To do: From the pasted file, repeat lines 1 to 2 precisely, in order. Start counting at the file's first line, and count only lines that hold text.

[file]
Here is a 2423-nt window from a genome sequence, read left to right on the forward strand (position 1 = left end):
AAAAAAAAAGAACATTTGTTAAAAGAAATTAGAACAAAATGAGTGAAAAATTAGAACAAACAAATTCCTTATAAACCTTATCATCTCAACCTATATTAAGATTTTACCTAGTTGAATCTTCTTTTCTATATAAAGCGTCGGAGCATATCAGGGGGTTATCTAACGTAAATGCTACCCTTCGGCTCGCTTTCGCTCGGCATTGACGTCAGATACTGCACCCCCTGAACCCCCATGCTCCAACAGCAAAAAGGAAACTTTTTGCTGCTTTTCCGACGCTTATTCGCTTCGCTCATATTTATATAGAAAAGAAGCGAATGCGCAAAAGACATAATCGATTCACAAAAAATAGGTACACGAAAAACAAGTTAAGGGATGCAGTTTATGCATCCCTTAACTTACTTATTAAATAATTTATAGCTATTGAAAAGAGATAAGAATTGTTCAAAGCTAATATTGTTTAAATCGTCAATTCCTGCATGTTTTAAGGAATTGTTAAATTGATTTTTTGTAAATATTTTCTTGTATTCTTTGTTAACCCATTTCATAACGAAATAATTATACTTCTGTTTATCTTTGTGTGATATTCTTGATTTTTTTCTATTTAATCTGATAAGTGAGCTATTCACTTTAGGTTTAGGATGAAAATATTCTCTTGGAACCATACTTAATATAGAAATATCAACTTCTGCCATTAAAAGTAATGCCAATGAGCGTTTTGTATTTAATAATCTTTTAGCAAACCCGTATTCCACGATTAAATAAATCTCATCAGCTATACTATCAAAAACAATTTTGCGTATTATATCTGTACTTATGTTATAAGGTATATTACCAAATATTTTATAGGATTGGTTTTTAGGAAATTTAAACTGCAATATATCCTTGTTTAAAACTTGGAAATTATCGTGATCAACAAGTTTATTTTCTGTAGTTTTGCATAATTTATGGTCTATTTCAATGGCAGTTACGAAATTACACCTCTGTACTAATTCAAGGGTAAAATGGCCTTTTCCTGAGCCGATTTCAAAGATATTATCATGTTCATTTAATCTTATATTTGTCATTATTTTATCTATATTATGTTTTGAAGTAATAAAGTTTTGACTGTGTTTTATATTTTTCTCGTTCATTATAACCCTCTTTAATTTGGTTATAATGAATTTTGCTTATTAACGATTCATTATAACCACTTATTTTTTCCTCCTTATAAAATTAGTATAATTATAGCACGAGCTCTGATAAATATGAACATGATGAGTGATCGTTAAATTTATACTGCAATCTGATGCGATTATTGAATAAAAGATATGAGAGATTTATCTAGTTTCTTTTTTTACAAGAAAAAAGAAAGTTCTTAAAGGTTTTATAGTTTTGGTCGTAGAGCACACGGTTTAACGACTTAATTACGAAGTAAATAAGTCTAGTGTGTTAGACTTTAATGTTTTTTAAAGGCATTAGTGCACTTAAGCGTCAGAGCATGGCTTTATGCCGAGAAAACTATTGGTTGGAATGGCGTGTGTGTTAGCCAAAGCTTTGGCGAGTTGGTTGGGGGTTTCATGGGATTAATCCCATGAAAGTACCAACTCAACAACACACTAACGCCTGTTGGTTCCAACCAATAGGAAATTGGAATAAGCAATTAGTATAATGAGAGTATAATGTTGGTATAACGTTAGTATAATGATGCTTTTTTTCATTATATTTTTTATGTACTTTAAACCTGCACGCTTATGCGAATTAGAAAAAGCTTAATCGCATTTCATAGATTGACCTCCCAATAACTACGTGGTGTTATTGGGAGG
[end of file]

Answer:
Here is a 2423-nt window from a genome sequence, read left to right on the forward strand (position 1 = left end):
AAAAAAAAAGAACATTTGTTAAAAGAAATTAGAACAAAATGAGTGAAAAATTAGAACAAACAAATTCCTTATAAACCTTATCATCTCAACCTATATTAAGATTTTACCTAGTTGAATCTTCTTTTCTATATAAAGCGTCGGAGCATATCAGGGGGTTATCTAACGTAAATGCTACCCTTCGGCTCGCTTTCGCTCGGCATTGACGTCAGATACTGCACCCCCTGAACCCCCATGCTCCAACAGCAAAAAGGAAACTTTTTGCTGCTTTTCCGACGCTTATTCGCTTCGCTCATATTTATATAGAAAAGAAGCGAATGCGCAAAAGACATAATCGATTCACAAAAAATAGGTACACGAAAAACAAGTTAAGGGATGCAGTTTATGCATCCCTTAACTTACTTATTAAATAATTTATAGCTATTGAAAAGAGATAAGAATTGTTCAAAGCTAATATTGTTTAAATCGTCAATTCCTGCATGTTTTAAGGAATTGTTAAATTGATTTTTTGTAAATATTTTCTTGTATTCTTTGTTAACCCATTTCATAACGAAATAATTATACTTCTGTTTATCTTTGTGTGATATTCTTGATTTTTTTCTATTTAATCTGATAAGTGAGCTATTCACTTTAGGTTTAGGATGAAAATATTCTCTTGGAACCATACTTAATATAGAAATATCAACTTCTGCCATTAAAAGTAATGCCAATGAGCGTTTTGTATTTAATAATCTTTTAGCAAACCCGTATTCCACGATTAAATAAATCTCATCAGCTATACTATCAAAAACAATTTTGCGTATTATATCTGTACTTATGTTATAAGGTATATTACCAAATATTTTATAGGATTGGTTTTTAGGAAATTTAAACTGCAATATATCCTTGTTTAAAACTTGGAAATTATCGTGATCAACAAGTTTATTTTCTGTAGTTTTGCATAATTTATGGTCTATTTCAATGGCAGTTACGAAATTACACCTCTGTACTAATTCAAGGGTAAAATGGCCTTTTCCTGAGCCGATTTCAAAGATATTATCATGTTCATTTAATCTTATATTTGTCATTATTTTATCTATATTATGTTTTGAAGTAATAAAGTTTTGACTGTGTTTTATATTTTTCTCGTTCATTATAACCCTCTTTAATTTGGTTATAATGAATTTTGCTTATTAACGATTCATTATAACCACTTATTTTTTCCTCCTTATAAAATTAGTATAATTATAGCACGAGCTCTGATAAATATGAACATGATGAGTGATCGTTAAATTTATACTGCAATCTGATGCGATTATTGAATAAAAGATATGAGAGATTTATCTAGTTTCTTTTTTTACAAGAAAAAAGAAAGTTCTTAAAGGTTTTATAGTTTTGGTCGTAGAGCACACGGTTTAACGACTTAATTACGAAGTAAATAAGTCTAGTGTGTTAGACTTTAATGTTTTTTAAAGGCATTAGTGCACTTAAGCGTCAGAGCATGGCTTTATGCCGAGAAAACTATTGGTTGGAATGGCGTGTGTGTTAGCCAAAGCTTTGGCGAGTTGGTTGGGGGTTTCATGGGATTAATCCCATGAAAGTACCAACTCAACAACACACTAACGCCTGTTGGTTCCAACCAATAGGAAATTGGAATAAGCAATTAGTATAATGAGAGTATAATGTTGGTATAACGTTAGTATAATGATGCTTTTTTTCATTATATTTTTTATGTACTTTAAACCTGCACGCTTATGCGAATTAGAAAAAGCTTAATCGCATTTCATAGATTGACCTCCCAATAACTACGTGGTGTTATTGGGAGG